The first question you're going to ask is "If you can fit 700 TB of data into a gram of DNA, and the human body has 6-60g of DNA in it, how much data is encoded in human DNA?" According to Wikipedia, the source of all truth:
The haploid human genome (23 chromosomes) is estimated to be about 3.2 billion base pairs long and to contain 20,000–25,000 distinct genes. Since every base pair can be coded by 2 bits, this is about 800 megabytes of data. Since individual genomes vary by less than 1% from each other, the variations of a given human's genome from a common reference can be losslessly compressed to roughly 4 megabytes.
There are two numbers here:
800 MB is approximately the upper bound on amount of information that 3.2 billion arbitrary base pairs of DNA can hold.
4 MB is an upper bound on the true "information content" of a given individual human's genome, given that we know it's a human genome.
To explain that, we need to back up to what megabytes and terabytes really are. A "bit" is the basic unit in which information is measured. 1 bit = the amount of information needed to describe the result of a fair coin flip (i.e., either "heads" or "tails.") 2 bits is the amount of information needed to describe two coin flips ("two heads", "heads then tails", "tails then heads", "two tails"). Actually, describing anything that has four equally probably outcomes is two bits worth of information - so telling someone whether a DNA base pair is adenosine, thymine, guanine, or cytosine is still two bits of information. That's what Wikipedia means when it says "every base pair can be coded by 2 bits." And from there, 8 bits = 1 byte, 1024 bytes = 1 kilobyte (kB), 1024 kB = 1 megabyte (MB), 1024 MB = 1 GB, and 1024 GB = 1 TB and so on.
The key here is the information needed
to describe your coin flips or what have you. I could write a thousand page novel about the result of a coin toss, or I could grunt once for heads and not grunt for tails - it's still one bit of information either way. Just as mailing one pound of merchandise with ten pounds of packing peanuts doesn't give you eleven pounds of goods, being inefficient in communication/storage doesn't mean you are handling more information.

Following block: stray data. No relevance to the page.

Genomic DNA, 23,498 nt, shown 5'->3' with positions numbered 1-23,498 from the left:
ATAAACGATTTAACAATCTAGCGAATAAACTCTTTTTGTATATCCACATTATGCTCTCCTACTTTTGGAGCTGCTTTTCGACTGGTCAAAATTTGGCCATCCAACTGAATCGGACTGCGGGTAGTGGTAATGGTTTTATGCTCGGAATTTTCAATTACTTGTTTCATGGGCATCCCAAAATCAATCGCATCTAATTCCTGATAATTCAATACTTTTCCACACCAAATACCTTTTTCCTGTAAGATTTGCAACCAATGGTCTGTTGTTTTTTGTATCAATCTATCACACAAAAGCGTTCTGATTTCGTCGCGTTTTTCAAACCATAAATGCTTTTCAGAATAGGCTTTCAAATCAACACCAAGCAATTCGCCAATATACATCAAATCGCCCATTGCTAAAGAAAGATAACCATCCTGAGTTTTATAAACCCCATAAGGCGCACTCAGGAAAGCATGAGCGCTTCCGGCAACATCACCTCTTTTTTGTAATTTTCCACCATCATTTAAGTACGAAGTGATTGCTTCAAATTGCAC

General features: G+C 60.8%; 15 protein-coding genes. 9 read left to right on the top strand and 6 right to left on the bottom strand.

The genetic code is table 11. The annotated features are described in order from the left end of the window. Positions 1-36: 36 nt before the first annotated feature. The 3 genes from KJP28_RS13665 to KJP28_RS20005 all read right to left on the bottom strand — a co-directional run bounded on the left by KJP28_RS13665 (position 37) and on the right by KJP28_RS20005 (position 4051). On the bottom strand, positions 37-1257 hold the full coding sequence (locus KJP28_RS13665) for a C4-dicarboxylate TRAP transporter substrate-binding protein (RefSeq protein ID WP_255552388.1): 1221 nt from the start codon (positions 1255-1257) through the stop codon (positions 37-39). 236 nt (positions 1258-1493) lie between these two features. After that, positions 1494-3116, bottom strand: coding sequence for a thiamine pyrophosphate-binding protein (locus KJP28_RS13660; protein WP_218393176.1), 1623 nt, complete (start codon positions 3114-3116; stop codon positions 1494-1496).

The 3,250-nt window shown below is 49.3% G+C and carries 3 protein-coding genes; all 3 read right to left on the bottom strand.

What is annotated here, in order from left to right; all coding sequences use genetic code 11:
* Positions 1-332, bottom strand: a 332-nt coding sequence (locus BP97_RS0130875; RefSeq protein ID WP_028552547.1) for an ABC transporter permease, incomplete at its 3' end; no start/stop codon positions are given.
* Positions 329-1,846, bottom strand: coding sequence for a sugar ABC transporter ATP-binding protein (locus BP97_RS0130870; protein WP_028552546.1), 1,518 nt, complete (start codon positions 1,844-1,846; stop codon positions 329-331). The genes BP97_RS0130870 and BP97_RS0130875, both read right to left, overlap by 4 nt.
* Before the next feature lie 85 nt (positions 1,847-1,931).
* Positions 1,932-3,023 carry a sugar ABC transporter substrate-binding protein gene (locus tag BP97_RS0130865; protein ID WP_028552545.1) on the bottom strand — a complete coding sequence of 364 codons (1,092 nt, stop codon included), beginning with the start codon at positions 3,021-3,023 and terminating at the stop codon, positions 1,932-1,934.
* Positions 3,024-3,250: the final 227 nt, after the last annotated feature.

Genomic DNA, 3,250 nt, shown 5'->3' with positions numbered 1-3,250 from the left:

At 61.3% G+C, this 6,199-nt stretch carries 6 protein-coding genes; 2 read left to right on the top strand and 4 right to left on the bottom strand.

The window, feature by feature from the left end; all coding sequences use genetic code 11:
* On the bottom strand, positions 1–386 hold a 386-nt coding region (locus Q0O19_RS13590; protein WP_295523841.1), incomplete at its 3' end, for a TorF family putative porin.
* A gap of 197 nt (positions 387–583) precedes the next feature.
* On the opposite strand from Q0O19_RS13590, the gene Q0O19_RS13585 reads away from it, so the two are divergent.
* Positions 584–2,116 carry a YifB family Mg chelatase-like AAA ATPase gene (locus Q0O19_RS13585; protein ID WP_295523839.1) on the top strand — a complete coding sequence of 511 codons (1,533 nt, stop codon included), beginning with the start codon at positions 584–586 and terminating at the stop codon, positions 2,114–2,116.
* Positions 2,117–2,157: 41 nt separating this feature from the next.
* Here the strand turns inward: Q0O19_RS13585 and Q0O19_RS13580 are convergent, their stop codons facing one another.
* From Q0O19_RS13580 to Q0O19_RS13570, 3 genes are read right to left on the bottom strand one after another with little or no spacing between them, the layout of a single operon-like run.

There are two reasons why the total informational content of a given human's DNA is so much lower than you'd predict by multiplying 700 TB/g * grams DNA. The first is that DNA is really, really redundant. Every cell* in your body has a copy of the same 3.2 billion base pair DNA. Remember, information content is only the absolute minimum needed to describe something. Since every cell has the same DNA, you can describe the whole body's DNA by describing one cell's DNA and then saying "...and then repeat that again for every cell in the body." That message doesn't get any longer or more complicated the more cells you add, so the information content of a whole human body's worth of DNA is the same as the information in a single cell. 1 cell has 3.2 billion base pairs which is at most 800 MB of information.
The second reason is that natural DNA is very predictable. The base pairs aren't random sequences; there are a lot of cases where if you were to read a sequence of base pairs to a biologist, she'd be able to guess with very high accuracy what the next set of base pairs are. For example, if you had the first half of the ALB gene, you'd know that the next set would have to be the rest of the ALB gene. Further, she'd know that we were discussing a human genome, since ALB is the human version of a gene found in all mammals, and therefore she'd know all of the other genes that are common to all humans were present, etc. Just saying "This DNA came from a real human" would tell here 99.5% of what she'd need to know to reconstruct that DNA.** All she needs after that is the ~4 MB of information which describes how this particular human's DNA differs from the theoretical "average human" DNA. Since we only need 4 MB of information to fully describe a human's DNA to the appropriate expert, the actual
information content of the DNA in a human body is at most 4 MB.
*except sperm and eggs, which only have subsets of a normal cell's DNA. And damaged / mutated cells, of course.
**Humans, weirdly, have a lot less genetic diversity than other mammals. There's a theory that humans went very nearly extinct - down to thousands of individuals - before leaving Africa, and that maybe only a thousand people actually left Africa in the initial colonization of Eurasia. Which makes us all inbred as fuck.